Lastest research on the love hormone oxytocin reveals that it can affect men and women in different ways. Oxytocin was found to make women more social and frienly, but men more competitive. However, the researchers believe this difference can at least partly be explained by cultural differencecs regarding the expected roles and behaviour of the genders. In both cases oxytocin improves the ability to identify and follow correct social relationships and behaviours, but culture determines that it will be sociability in the case of women, and competitiveness in the case of men.
Although known as the love hormone, it affects the sexes differently and not always in a loving way.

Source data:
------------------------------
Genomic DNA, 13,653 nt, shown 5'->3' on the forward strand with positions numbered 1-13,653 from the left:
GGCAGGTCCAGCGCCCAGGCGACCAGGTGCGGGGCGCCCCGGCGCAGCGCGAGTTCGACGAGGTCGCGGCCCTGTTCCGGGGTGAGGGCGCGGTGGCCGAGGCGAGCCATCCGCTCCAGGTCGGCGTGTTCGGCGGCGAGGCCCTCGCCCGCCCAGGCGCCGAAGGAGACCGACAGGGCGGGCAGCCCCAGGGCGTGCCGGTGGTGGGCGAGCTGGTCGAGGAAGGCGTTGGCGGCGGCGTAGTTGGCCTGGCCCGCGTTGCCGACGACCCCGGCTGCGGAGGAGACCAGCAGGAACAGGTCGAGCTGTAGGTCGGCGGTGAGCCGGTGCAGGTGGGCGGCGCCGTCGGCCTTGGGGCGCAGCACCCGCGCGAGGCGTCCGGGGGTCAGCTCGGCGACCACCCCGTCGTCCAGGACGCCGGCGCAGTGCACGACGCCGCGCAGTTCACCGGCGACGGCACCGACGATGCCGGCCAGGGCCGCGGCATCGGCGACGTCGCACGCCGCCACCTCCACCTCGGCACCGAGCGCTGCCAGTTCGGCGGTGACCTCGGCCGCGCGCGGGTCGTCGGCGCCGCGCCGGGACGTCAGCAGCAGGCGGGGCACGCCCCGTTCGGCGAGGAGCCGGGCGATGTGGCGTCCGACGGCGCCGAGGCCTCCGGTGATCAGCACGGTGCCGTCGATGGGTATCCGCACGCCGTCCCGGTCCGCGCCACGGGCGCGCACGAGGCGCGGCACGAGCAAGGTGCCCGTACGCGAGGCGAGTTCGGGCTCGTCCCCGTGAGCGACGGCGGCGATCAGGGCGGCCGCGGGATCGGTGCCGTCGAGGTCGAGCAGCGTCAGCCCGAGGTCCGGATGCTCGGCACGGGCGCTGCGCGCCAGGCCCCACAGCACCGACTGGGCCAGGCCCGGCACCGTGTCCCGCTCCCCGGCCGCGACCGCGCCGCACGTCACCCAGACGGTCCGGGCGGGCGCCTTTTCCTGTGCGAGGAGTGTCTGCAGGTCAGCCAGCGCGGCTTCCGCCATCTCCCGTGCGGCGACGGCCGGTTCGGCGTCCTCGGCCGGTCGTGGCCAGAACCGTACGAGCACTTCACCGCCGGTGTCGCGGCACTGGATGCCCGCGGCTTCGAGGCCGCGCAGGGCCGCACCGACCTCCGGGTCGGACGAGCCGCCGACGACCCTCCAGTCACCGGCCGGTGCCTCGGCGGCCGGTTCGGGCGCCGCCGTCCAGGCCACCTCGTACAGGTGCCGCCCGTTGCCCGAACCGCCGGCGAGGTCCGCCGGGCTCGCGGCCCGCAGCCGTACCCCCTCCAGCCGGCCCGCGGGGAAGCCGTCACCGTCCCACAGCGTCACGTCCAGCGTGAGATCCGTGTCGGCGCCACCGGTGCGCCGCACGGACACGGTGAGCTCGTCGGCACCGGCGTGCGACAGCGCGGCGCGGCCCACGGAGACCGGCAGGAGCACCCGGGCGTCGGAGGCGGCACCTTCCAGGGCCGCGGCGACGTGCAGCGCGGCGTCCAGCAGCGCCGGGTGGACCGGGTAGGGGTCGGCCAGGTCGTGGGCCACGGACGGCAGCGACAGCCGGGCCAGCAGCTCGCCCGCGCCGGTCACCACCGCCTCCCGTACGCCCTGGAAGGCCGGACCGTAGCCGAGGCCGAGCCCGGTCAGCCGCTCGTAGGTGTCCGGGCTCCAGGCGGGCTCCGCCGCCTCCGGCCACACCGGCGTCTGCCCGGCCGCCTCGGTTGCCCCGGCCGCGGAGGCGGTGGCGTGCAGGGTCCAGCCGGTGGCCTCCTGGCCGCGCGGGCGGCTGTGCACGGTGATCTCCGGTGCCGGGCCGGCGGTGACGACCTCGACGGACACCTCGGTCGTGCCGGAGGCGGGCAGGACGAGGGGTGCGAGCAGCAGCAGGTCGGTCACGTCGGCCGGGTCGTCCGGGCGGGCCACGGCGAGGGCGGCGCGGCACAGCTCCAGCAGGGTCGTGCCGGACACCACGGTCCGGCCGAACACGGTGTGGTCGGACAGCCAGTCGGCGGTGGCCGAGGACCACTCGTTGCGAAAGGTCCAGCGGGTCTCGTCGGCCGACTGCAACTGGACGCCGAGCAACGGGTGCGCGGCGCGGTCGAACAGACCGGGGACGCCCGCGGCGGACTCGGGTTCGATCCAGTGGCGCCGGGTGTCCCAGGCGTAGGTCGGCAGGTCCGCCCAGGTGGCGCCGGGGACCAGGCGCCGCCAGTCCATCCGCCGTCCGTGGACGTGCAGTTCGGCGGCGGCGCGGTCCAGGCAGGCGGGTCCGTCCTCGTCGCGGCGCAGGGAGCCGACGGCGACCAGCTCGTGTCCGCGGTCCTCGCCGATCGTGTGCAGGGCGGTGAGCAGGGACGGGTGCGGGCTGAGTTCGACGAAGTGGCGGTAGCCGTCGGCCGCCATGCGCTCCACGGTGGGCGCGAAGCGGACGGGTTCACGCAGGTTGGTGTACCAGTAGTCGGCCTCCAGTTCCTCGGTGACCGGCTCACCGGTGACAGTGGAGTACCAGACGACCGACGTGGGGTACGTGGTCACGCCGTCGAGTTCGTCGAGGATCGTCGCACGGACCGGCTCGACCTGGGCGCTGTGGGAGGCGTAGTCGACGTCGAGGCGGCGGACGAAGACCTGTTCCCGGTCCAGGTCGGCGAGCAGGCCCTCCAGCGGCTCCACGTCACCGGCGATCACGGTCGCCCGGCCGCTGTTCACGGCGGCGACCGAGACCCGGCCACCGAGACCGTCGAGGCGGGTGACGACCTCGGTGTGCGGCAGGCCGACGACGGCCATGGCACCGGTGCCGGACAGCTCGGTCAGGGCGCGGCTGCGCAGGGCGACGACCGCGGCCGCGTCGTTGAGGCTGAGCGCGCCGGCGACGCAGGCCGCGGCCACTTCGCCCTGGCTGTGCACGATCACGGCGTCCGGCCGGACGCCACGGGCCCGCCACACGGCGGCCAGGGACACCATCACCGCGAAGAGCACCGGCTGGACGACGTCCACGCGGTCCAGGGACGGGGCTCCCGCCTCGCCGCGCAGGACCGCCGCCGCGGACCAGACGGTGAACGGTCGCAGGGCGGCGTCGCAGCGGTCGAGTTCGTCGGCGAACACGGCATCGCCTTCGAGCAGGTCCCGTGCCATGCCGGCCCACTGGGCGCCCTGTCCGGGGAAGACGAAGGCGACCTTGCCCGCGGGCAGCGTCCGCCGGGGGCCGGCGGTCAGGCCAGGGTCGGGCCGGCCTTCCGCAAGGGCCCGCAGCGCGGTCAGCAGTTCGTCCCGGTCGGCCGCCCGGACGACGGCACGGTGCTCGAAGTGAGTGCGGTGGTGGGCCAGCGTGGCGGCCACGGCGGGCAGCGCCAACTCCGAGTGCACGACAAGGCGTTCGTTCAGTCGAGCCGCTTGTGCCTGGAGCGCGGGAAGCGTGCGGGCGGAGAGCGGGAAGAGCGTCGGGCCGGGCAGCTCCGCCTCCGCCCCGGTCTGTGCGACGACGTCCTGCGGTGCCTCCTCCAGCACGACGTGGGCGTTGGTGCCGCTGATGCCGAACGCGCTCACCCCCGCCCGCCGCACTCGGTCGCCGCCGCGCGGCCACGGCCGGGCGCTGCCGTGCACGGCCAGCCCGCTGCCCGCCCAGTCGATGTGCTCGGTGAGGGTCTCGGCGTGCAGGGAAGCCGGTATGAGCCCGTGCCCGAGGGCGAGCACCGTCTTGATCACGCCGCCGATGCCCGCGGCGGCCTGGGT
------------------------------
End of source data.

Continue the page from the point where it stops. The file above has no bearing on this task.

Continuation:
Researchers have discovered that in men it improves the ability to identify competitive relationships, whereas in women it enables the ability to identify friendship.
‘Women tend to be more communal and familial in their behaviour, whereas men are more inclined to be competitive and striving to improve their social status,’ said Professor Simone Shamay-Tsoory, lead researcher at the University of Haifa in Israel.